delivered the opinion of the court:
This is a petition filed originally in this court for the disbarment of the respondent, Leslie A. Gilmore. The respondent filed his answer and the cause was referred to a master to take and report the proofs, and the proofs have been heard and reported and the respective parties have filed their briefs.
The testimony discloses that in the year 1889 the respondent was a resident of Kansas City, Jackson county, Mo., and was a member of the bar of that State arid engaged in the practice of his profession there. At the September term, 1890, of the criminal court of Jackson county an indictment was returned against him charging him with the crime for embezzling certain moneys belonging to one Mrs. Eva Abbott, which came into his hands in his capacity as the attorney of said Mrs. Abbott. At the December term, 1890, of the said criminal court of Jackson county, Mo., he was placed on trial before the court and a jury and was adjudged to be guilty of the offense charged in the indictment, and was convicted and sentenced to be imprisoned in the penitentiary of the State of Missouri for the period of five years. He prosecuted an appeal to the Supreme Court of the State of Missouri, and under the statutes of that State *571was permitted to go at liberty during the pendency of the appeal. He absented himself from the State of Missouri and went to Colorado. On the 28th day of March, 1892, the judgment of his conviction and sentence to the penitentiary were affirmed by the Supreme Court. He was then absent from the State of Missouri and was in Colorado and did not return to Missouri, but in January, 1893, came to the city of Chicago. On the 4th day of June, 1894, he was arrested in the city of Chicago as a fugitive from justice and was taken by the officers to the State of Missouri and committed to the penitentiary of that State to serve the term 'of imprisonment to which he had been sentenced in the said criminal court of Jackson county. He remained a convict in the penitentiary of Missouri until August 21, 1896,—a period of about twenty-six months,—when he received a pardon from the then acting Governor of the State. He returned to Chicago, and within about two months presented his application for admission to the bar of this State. The circuit court of Cook county, acting on the motion and testimony of a member of the bar of that county, entered an order, to the effect that the respondent was a person of good moral character, and a copy of that order was presented with his application. He did not make known to the circuit court, the Appellate Court (before whom he was examined) or to this court that he had been sentenced to and served as a convict in the penitentiary of the State of Missouri. His name was ordered to be placed on the roll of the members of the bar of this State, and a license as an attorney at law of this State was issued to him on the 6th day of November, 1896.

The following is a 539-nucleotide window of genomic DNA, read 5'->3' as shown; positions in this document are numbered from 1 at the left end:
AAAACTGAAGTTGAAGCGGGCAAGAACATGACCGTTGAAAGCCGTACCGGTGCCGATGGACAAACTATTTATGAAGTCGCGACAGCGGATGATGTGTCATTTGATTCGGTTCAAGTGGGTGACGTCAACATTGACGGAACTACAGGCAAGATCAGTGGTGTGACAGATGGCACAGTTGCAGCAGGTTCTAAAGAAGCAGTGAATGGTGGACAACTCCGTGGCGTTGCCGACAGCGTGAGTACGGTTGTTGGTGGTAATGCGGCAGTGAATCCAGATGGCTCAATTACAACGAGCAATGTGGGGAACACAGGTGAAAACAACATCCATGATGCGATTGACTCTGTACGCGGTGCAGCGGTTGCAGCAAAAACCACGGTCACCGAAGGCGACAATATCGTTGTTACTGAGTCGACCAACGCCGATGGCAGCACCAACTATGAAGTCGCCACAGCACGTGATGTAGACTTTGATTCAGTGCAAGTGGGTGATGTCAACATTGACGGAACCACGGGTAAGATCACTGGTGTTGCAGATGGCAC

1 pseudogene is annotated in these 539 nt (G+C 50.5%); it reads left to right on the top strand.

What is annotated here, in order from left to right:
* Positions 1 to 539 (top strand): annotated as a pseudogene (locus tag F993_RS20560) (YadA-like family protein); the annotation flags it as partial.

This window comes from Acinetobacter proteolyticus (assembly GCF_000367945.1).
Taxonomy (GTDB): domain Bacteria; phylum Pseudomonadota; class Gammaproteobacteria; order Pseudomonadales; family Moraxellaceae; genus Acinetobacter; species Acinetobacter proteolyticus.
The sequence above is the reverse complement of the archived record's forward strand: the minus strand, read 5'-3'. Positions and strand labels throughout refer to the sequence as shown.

The crime of which the respondent was convicted and imprisoned in the penitentiary of the State of Missouri was an infamous offense, which involved not only moral turpitude, but also the lack of professional integrity. The conviction of that crime had the effect to degrade him and to establish that he was of bad moral character as a man and as a lawyer. The pardon granted him by the then acting *572Governor of the State of Missouri did not efface the moral turpitude and want of professional honesty involved in the crime nor obliterate the stain upon his moral character. (People ex rel.v. George, 186 Ill. 122.) He obtained the certificate from the circuit court of Cook county that he was possessed of a good moral character by concealing from 'the court the fact that he had been adjudged guilty by the court of final resort of a sister State of an offense involving his guilt of personal dishonesty in his dealings as an attorney with a client, and also by concealing from that court that he had but so recently served as a convict in the penitentiary of the State of Missouri until relieved from such punishment by a pardon. His concealment of these facts was a fraud on the circuit court. He practiced a further fraud upon the Appellate Court and upon this court by presenting, that certificate of good moral character so deceitfully and fraudulently obtained by him. Had this court been advised when the respondent asked an order admitting him to the bar that he had but only about two months before obtained his release from the penitentiary of the State of Missouri, where he had been imprisoned because adjudged to be guilty of the crime of embezzlement of funds which had been entrusted to him by a client, he would not have been admitted as a member of the bar of the State. He obtained his certificate of admission by deceitfully and falsely inducing this court to believe that he enjoyed and possessed a good moral character, knowing at the same time that he was purposely concealing a fact which would demonstrate that his assertion was untrue. To permit him to longer hold that certificate of admission would be to allow him to enjoy the fruits of his own fraud and deceit.